In the previous scheme temporal resolution was limited by two factors: the fixed size of the FFT window and the variable size (1/F0) of the smoothing window. Slightly better resolution could be obtained by setting the FFT window itself to 1/F0 (with a square window), and removing the subsequent temporal smoothing stage. In practice, the signal must be resampled so the period 1/F0 fits a power of two. After the FFT, the spectrum must be resampled.
Advantages of this scheme are: (a) Voice-related fluctuations in the time-domain are removed perfectly, at the smallest possible cost in terms of temporal resolution. (b) Voice-related ripple of the spectrum is also eliminated. The spectral envelope is accurately described by the spectrum produced by the FFT. (c) There are no window artefacts.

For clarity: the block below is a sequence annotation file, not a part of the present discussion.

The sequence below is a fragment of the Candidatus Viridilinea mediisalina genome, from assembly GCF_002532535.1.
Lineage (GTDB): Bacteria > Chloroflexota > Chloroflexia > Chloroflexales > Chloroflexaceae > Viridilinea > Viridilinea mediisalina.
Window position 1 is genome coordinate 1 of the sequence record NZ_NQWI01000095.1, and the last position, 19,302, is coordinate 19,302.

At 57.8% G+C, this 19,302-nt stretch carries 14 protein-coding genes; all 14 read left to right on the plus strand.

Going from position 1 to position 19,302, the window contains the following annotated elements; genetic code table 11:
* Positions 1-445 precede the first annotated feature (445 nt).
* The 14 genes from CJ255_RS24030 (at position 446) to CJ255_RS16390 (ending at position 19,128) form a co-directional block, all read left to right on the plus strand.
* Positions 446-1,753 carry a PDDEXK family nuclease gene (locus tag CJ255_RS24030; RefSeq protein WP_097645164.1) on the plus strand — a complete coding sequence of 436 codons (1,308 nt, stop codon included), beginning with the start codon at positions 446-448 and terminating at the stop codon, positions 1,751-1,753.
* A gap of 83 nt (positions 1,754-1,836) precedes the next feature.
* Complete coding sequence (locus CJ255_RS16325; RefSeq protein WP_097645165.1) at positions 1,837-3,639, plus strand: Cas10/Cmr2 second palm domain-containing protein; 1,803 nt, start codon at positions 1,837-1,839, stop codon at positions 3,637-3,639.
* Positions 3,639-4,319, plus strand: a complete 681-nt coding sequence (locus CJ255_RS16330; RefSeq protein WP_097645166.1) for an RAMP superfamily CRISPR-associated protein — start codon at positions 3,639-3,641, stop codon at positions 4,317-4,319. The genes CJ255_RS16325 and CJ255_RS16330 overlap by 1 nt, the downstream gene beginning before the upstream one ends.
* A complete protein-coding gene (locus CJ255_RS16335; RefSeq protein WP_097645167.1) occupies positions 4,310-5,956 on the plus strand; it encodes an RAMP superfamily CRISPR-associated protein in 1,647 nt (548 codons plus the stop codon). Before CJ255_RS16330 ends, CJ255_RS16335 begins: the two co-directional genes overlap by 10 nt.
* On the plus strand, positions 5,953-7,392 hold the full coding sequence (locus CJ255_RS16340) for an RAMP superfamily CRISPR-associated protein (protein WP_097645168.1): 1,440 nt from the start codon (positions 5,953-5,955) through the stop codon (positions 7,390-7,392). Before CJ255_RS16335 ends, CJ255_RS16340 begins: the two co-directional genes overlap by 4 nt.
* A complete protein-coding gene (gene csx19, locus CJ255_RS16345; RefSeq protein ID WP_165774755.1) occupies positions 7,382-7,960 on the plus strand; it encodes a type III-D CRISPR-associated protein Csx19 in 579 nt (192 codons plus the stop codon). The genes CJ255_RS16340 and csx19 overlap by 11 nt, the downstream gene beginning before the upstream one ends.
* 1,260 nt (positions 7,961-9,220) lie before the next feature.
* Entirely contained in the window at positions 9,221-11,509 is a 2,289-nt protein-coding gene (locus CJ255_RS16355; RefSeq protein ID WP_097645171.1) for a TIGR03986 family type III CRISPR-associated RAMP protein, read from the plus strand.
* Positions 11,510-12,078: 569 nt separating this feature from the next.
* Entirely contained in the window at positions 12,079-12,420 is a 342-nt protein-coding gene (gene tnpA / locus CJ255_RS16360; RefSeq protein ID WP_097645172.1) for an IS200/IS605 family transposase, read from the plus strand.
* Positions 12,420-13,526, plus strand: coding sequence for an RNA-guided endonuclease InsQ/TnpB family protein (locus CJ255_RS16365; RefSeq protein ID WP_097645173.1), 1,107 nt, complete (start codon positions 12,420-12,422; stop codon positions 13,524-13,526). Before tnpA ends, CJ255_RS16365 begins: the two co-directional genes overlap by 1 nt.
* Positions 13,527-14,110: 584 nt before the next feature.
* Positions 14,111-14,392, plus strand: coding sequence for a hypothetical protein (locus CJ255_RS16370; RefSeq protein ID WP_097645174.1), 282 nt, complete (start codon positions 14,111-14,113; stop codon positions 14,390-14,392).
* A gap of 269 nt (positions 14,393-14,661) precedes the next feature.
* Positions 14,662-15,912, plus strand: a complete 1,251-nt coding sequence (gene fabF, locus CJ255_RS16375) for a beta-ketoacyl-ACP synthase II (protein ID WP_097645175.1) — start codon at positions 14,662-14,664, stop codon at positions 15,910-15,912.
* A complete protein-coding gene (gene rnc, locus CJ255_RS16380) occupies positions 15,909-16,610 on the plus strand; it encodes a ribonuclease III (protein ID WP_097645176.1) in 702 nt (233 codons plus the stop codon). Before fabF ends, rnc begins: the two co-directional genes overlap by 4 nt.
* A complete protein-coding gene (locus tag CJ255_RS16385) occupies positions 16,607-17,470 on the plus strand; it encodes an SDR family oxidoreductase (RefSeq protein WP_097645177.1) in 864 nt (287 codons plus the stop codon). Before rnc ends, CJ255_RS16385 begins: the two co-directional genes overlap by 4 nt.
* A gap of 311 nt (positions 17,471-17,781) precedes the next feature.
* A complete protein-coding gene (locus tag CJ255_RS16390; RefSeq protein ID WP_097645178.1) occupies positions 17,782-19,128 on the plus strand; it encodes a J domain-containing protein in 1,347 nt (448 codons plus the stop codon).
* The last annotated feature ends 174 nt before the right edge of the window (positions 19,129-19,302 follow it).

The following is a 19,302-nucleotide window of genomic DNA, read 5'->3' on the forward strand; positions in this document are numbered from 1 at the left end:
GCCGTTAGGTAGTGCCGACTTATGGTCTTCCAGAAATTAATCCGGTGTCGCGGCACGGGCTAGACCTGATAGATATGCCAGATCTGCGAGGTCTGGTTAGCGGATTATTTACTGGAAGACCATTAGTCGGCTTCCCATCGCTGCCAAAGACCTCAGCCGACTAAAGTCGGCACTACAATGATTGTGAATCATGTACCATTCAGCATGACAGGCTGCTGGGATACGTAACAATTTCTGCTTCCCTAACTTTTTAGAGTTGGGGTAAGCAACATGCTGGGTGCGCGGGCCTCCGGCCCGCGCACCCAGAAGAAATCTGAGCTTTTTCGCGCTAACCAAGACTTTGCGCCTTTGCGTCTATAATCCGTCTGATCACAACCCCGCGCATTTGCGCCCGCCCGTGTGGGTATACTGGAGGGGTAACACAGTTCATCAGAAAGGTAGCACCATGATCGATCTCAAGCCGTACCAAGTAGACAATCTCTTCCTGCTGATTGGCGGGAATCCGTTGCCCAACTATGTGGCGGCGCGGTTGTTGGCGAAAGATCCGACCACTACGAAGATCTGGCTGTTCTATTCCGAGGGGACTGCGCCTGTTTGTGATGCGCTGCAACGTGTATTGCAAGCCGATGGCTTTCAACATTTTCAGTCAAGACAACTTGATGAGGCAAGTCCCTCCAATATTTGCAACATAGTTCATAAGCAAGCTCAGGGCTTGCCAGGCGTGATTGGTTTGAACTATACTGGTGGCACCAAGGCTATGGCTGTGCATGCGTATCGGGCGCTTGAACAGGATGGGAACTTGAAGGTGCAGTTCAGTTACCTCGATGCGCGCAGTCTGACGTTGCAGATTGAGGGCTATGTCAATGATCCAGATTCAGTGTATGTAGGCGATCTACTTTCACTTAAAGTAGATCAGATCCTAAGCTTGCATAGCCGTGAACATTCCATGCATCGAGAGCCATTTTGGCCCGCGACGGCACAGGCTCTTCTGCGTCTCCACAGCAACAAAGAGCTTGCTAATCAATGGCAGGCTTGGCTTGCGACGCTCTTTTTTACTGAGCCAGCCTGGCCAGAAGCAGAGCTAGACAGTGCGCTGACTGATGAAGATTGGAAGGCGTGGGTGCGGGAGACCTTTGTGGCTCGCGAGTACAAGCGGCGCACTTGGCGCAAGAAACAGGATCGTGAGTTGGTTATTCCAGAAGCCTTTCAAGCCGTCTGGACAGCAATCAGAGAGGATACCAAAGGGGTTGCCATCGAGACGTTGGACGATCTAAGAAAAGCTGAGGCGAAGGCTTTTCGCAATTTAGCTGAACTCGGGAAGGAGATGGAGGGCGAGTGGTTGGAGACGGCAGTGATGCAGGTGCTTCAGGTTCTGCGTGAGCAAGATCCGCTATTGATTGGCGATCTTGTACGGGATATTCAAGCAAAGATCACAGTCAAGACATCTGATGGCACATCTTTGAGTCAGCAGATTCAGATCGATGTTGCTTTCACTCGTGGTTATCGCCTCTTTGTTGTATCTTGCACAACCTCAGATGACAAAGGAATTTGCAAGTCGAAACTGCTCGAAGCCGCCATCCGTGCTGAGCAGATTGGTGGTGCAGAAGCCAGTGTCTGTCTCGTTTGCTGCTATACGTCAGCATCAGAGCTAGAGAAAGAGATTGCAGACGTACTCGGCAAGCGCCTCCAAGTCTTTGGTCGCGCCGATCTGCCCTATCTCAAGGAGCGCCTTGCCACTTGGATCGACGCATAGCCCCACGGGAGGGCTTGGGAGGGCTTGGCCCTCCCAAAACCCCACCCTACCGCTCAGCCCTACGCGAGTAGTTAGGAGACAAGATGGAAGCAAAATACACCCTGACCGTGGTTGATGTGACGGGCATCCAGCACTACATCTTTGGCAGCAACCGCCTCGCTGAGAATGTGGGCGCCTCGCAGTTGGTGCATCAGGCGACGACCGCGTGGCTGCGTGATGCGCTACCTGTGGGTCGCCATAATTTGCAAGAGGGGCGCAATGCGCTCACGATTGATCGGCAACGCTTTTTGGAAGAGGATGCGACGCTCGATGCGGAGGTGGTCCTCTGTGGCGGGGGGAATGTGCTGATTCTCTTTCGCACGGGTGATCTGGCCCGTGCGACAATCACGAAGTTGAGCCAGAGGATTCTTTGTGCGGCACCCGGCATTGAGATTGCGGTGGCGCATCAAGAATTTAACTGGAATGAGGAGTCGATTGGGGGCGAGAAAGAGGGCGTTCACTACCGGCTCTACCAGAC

The scheme also has disadvantages. Resampling the waveform and spectrum introduces an extra computational cost. More troublesome, much more accurate F0 estimation is required. A small error in F0 estimation will cause the zeros of the integration window to be shifted in a way that can severely distort the spectrum in the high frequency region. A subharmonic error (doubling or tripling of the period estimate, hard to avoid) will introduce zero-amplitude coefficients in the spectrum (which will look spiky rather than smooth). This interferes with spectral resampling.